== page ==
Structure de mise en forme 2 colonnes

Switzerland / 20 employees

Research at the Institute of Robotics and Intelligent Systems leverages advanced robotics for creating intelligent machines that operate at micron and nanometer scales. IRIS develops the tools and processes required to fabricate and assemble micron sized robots and nanometer scale robotic components. Many of these systems are used for robotic exploration within biological domains, such as in the investigation of molecular structures, cellular systems, and complex organism behavior. IRIS research skills cover a broad range of mechanical engineering including robotics, controls, computer vision, micro-fabrication, design and simulation, manufacturing, modelling, and biomedical technologies.


Brad Nelson is the Professor of Robotics and Intelligent Systems at ETH Z├╝rich. His primary research direction lies in extending robotics research into emerging areas of science and engineering, and his main research topics are in microrobotics and nanorobotics.
He has been awarded a McKnight Land-Grant Professorship and is a recipient of the Office of Naval Research Young Investigator Award, the National Science Foundation Faculty Early Career Development (CAREER) Award, the McKnight Presidential Fellows Award, and the Bronze Tablet. He was elected as a Robotics and Automation Society Distinguished Lecturer in 2003 has been a finalist for and/or won best paper awards at major robotics conferences and journals in 2004, 2005, 2006, and 2007. He was named to the 2005 "Scientific American 50", Scientific American magazine's annual list recognizing fifty outstanding acts of leadership in science and technology from the past year for his efforts in nanotube manufacturing. His lab won the 2007 RoboCup Nanogram Competition, the first year the event was held.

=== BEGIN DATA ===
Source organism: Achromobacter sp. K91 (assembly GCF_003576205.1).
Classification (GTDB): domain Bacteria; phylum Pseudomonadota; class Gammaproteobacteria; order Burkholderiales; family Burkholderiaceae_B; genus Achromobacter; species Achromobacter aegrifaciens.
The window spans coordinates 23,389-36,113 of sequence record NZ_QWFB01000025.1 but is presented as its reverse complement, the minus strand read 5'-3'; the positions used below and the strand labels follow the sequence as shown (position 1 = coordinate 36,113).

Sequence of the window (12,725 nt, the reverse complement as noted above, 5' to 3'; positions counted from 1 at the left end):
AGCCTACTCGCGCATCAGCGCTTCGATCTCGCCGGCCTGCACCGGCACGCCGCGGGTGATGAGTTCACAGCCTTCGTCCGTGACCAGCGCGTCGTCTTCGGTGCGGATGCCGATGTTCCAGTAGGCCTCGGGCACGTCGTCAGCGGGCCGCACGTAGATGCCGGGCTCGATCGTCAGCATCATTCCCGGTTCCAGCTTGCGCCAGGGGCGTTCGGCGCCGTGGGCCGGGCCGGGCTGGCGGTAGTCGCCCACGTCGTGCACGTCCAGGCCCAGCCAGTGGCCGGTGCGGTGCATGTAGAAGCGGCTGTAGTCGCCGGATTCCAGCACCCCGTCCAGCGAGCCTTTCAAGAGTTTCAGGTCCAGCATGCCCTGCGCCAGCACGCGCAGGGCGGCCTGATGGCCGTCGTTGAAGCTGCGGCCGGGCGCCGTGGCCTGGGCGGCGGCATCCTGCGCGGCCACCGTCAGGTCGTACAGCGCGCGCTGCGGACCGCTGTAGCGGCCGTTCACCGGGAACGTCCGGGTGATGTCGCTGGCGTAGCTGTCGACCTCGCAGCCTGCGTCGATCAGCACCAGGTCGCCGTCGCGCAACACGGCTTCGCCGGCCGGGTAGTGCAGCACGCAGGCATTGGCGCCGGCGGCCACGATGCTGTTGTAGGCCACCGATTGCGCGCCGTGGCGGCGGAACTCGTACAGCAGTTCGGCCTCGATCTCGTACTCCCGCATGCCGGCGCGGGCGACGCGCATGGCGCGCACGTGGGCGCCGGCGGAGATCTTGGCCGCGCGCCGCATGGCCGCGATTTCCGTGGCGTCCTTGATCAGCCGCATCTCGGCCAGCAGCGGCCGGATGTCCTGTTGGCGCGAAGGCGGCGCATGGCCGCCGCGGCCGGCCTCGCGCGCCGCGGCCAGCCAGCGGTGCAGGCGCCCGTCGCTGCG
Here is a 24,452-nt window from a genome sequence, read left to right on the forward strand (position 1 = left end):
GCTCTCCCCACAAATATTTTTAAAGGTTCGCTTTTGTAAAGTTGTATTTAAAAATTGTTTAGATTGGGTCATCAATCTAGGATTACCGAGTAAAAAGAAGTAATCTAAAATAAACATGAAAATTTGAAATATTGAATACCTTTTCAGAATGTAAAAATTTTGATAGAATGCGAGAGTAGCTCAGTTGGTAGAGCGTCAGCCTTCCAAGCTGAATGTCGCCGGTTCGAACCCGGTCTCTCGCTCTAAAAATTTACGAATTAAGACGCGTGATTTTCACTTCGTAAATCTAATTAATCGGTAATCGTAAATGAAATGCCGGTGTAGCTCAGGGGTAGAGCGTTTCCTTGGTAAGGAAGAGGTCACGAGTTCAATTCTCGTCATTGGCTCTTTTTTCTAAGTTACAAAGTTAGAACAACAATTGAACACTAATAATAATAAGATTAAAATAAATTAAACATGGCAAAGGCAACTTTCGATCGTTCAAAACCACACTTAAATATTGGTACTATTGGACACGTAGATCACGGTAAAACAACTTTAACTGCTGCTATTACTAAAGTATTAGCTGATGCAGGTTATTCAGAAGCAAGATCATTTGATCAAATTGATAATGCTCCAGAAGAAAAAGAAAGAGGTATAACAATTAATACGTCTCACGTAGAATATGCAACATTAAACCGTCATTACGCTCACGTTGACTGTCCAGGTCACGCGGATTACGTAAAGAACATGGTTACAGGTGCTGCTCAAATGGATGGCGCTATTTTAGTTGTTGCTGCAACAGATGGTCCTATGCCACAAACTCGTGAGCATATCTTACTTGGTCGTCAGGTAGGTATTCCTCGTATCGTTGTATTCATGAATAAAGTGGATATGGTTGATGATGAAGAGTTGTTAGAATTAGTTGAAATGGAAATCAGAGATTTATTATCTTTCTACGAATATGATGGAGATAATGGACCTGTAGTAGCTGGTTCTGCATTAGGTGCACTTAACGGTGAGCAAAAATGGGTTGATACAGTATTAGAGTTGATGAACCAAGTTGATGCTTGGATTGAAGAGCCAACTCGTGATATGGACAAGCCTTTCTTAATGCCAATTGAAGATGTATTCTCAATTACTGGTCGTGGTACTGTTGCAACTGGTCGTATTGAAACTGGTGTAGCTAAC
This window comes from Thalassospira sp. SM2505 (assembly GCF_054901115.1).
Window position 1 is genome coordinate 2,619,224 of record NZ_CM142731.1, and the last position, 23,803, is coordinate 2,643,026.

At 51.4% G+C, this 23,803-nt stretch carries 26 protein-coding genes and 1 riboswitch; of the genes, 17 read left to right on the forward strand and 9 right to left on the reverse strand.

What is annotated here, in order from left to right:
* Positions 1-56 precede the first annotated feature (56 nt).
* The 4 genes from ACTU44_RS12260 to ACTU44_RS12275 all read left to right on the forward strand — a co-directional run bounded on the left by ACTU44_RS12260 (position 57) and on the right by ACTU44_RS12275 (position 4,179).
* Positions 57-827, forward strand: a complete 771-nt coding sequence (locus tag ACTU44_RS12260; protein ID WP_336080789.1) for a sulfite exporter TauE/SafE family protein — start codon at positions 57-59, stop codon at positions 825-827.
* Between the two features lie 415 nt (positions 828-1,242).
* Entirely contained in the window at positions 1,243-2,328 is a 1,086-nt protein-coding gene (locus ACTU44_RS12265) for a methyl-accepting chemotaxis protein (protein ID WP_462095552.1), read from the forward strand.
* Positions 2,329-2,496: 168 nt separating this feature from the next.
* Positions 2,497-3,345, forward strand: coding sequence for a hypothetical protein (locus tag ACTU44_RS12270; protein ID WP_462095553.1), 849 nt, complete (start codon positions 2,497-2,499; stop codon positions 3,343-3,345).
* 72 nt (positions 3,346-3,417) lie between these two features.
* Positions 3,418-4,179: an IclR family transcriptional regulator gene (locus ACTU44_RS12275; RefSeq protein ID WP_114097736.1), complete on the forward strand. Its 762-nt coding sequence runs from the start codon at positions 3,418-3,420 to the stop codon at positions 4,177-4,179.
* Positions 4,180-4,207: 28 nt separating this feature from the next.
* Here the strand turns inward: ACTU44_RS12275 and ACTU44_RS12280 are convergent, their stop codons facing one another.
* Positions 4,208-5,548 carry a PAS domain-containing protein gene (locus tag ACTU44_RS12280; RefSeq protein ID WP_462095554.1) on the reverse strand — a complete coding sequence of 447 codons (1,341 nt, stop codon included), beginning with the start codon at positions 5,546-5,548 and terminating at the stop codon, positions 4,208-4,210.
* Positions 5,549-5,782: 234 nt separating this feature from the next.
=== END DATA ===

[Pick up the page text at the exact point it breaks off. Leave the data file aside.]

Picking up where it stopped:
Professor Nelson serves on or has been a member of the editorial boards of the IEEE Transactions on Robotics, the IEEE Transactions on Nanotechnology, the Journal of Micromechatronics, the Journal of Optomechatronics, and the IEEE Robotics and Automation Magazine. He has chaired several international workshops and conferences, has served as the head of the Department of Mechanical and Process Engineering from 2005-2007, and is currently the Chairman of the Board of Directors of the ETH Electron Microscopy Center (EMEZ).

Bradley Nelson : bnelson@ethz.ch


Li Zhang received the Ph.D. degree from the University of Basel, Basel, Switzerland, in 2007. From 2002 to 2006, he was with the Laboratory for Micro- and Nanotechnology, Paul Scherrer Institute, and also with the Department of Physics, University of Basel. He is currently a Postdoctoral researcher at the Institute of Robotics and Intelligent Systems (IRIS), ETH Zurich in Switzerland. His current research interests include thin-film technology, micro-/nanofabrication, nanorobotic manipulation, and microelectromechanical systems (MEMS)/nanoelectromechanical systems (NEMS). Dr. Zhang received the Chinese Government Award for Outstanding Self-financed Students Abroad in 2005 and the Best Automation Paper Award - Finalist at the 2007 IEEE International Conference on Robotics and Automation (ICRA 2007).



Didi Xu received the B. Eng degree in the Precision Instruments and Opto-electronics Engineering from Tianjian University, China in 2003, the MPhil degree in the Mechanical Engineering from the Hong Kong University of Science and technology, in 2006. Since November 2006, she has started her Ph.D. studies on Nanorobotics at the Institute of Robotics and Intelligent Systems (IRIS), ETH Zurich.
Her current research interests include theoretical and experimental investigations on assembling carbon nanotubes under electric/magnetic field, and then developing and building functional nanodevices based on CNTs for biological, fluidic, and telecommunications applications.